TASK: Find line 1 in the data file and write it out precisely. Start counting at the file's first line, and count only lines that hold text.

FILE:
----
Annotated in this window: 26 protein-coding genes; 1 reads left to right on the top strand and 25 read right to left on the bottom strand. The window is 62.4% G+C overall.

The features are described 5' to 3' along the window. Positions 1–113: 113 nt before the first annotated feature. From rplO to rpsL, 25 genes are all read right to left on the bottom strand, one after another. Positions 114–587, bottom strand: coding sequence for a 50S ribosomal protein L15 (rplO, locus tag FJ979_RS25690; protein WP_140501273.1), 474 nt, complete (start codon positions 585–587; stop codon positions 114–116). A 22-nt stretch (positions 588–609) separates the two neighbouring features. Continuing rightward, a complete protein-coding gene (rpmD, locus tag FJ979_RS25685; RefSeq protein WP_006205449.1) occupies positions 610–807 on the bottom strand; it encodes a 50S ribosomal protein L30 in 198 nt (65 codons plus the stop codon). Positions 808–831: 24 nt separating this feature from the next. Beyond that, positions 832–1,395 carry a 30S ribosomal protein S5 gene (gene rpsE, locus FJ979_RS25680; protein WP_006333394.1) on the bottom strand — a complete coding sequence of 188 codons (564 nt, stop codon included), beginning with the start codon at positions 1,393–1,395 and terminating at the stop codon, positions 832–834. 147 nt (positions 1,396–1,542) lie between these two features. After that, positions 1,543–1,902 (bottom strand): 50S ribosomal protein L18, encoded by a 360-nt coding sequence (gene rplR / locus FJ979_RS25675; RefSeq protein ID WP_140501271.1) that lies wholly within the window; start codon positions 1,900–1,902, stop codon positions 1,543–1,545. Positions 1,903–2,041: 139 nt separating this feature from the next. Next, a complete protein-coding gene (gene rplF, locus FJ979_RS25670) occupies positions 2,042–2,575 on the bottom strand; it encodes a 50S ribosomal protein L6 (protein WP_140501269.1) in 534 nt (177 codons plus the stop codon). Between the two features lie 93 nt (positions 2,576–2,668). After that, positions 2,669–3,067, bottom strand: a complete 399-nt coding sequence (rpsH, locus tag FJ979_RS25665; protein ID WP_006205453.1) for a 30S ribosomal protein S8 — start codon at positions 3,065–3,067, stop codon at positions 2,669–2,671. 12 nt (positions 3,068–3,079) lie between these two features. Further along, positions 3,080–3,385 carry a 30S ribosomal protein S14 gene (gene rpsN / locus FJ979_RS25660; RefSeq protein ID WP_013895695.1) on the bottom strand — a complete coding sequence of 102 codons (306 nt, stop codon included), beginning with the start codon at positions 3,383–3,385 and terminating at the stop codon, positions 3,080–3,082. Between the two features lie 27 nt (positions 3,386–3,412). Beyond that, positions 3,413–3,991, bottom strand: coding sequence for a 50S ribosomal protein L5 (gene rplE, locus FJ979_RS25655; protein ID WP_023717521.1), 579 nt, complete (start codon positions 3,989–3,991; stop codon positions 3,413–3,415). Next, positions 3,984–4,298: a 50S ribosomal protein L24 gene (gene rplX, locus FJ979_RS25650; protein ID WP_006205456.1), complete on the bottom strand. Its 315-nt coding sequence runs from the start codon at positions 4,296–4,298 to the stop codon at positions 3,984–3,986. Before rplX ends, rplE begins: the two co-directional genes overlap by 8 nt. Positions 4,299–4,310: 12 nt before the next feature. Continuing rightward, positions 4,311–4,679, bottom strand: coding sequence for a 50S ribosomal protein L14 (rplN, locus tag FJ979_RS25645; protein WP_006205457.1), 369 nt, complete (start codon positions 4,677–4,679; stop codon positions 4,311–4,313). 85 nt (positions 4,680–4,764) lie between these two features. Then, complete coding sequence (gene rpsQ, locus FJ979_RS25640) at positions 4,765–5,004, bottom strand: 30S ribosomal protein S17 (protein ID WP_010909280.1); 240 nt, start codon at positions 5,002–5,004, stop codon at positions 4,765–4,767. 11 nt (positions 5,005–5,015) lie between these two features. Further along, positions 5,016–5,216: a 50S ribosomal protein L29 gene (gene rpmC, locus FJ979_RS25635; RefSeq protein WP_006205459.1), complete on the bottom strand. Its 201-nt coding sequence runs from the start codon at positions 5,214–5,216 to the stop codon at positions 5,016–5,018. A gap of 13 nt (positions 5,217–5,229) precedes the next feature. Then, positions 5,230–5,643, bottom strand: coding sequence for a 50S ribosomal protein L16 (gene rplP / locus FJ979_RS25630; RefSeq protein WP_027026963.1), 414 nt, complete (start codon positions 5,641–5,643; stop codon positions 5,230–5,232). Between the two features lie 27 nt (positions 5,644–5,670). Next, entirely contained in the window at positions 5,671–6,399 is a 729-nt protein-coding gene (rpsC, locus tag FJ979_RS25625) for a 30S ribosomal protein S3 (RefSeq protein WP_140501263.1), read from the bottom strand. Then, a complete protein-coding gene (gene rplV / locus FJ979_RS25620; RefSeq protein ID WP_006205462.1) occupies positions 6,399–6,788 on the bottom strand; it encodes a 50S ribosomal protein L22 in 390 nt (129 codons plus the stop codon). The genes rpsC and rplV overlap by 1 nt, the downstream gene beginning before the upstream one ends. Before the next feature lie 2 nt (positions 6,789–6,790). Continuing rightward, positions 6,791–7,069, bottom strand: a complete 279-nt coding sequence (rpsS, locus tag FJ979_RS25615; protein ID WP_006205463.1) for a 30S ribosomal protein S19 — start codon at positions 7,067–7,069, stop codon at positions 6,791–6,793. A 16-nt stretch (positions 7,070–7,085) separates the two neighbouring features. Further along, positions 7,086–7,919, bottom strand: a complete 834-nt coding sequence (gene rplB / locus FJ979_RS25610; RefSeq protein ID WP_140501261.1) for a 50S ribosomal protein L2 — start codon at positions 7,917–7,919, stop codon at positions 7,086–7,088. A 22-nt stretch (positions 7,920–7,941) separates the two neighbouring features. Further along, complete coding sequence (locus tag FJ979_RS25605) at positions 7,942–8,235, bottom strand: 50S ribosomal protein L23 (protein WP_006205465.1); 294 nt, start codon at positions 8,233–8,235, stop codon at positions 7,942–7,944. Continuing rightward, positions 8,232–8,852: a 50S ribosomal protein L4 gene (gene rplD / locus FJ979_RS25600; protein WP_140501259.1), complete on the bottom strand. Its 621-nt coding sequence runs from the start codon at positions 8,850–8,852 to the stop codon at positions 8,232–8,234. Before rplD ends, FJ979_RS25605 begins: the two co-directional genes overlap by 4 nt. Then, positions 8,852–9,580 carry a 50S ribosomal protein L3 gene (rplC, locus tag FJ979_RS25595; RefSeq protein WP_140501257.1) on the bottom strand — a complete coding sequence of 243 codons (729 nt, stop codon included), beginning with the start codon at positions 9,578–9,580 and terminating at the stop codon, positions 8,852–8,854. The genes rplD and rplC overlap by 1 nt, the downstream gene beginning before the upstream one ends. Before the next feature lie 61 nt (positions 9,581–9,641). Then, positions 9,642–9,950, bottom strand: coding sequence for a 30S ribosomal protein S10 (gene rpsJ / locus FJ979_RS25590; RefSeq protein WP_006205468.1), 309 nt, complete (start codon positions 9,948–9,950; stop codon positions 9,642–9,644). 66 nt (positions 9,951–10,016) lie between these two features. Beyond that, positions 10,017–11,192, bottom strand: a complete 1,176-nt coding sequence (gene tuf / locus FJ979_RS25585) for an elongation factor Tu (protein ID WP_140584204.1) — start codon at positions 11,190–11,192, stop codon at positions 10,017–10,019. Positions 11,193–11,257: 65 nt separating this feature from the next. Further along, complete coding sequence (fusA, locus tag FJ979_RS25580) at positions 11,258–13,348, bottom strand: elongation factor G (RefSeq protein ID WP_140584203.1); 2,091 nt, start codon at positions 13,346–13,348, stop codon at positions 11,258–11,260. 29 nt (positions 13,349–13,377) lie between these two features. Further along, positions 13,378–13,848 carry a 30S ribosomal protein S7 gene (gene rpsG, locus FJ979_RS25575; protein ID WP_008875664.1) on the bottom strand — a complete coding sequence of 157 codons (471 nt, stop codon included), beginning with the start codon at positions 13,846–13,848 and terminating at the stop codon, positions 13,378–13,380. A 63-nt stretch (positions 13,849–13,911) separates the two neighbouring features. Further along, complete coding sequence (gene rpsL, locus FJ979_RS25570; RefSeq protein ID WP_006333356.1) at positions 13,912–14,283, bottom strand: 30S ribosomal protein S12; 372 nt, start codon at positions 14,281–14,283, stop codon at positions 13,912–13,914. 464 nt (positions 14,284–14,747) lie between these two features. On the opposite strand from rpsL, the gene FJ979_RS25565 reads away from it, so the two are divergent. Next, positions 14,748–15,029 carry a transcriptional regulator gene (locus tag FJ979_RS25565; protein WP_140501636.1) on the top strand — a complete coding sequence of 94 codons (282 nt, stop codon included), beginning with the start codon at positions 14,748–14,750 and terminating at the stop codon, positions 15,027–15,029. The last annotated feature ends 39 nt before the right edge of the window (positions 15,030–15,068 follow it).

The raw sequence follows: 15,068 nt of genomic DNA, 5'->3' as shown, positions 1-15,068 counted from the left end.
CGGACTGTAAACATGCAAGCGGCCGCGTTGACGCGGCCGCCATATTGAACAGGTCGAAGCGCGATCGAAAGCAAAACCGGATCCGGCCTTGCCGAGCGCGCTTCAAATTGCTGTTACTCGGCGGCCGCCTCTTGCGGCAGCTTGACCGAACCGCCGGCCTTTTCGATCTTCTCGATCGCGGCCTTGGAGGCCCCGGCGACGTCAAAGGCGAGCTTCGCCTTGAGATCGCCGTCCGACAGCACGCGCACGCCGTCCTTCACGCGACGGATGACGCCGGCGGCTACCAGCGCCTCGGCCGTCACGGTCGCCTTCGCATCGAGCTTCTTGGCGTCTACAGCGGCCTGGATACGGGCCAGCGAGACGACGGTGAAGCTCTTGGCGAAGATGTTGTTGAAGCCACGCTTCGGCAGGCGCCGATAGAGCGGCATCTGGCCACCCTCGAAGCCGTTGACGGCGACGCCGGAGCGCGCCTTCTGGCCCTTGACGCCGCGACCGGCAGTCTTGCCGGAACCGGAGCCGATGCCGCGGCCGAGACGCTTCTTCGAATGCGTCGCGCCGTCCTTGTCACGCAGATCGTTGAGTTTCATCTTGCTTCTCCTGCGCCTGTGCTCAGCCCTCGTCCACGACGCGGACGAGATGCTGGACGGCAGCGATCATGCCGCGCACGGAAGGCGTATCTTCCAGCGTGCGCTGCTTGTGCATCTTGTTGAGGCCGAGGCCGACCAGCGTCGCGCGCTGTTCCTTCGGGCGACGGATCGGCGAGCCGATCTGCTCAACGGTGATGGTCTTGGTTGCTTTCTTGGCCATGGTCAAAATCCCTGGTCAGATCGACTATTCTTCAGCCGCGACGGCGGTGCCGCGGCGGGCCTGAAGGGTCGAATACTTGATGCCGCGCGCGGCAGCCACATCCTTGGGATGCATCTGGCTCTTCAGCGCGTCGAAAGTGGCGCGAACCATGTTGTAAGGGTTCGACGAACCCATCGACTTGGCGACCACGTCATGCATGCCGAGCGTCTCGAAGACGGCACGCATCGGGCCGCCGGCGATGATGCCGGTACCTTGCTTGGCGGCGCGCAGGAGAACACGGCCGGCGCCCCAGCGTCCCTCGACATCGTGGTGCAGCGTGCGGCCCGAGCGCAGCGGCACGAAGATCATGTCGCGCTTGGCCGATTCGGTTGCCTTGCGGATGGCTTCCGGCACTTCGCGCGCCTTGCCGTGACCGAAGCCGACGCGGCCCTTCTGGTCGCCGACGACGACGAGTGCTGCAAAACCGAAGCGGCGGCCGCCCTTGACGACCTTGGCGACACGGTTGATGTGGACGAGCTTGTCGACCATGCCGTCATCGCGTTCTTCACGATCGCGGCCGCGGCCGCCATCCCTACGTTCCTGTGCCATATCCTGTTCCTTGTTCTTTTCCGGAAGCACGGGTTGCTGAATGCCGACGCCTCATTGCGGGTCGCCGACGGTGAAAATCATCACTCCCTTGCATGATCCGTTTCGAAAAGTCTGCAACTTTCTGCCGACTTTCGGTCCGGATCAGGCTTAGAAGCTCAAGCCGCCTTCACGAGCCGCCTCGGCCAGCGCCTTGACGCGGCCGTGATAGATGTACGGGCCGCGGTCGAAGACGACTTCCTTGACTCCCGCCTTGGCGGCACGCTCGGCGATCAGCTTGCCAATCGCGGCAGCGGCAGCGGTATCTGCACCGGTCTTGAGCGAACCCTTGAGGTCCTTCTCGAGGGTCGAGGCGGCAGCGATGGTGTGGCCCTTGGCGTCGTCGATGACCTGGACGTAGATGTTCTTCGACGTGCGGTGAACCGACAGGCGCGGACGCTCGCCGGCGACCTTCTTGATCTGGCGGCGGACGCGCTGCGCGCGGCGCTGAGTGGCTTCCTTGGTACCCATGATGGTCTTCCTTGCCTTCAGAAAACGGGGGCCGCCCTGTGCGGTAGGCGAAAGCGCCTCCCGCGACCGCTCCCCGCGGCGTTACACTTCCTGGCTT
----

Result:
Annotated in this window: 26 protein-coding genes; 1 reads left to right on the top strand and 25 read right to left on the bottom strand. The window is 62.4% G+C overall.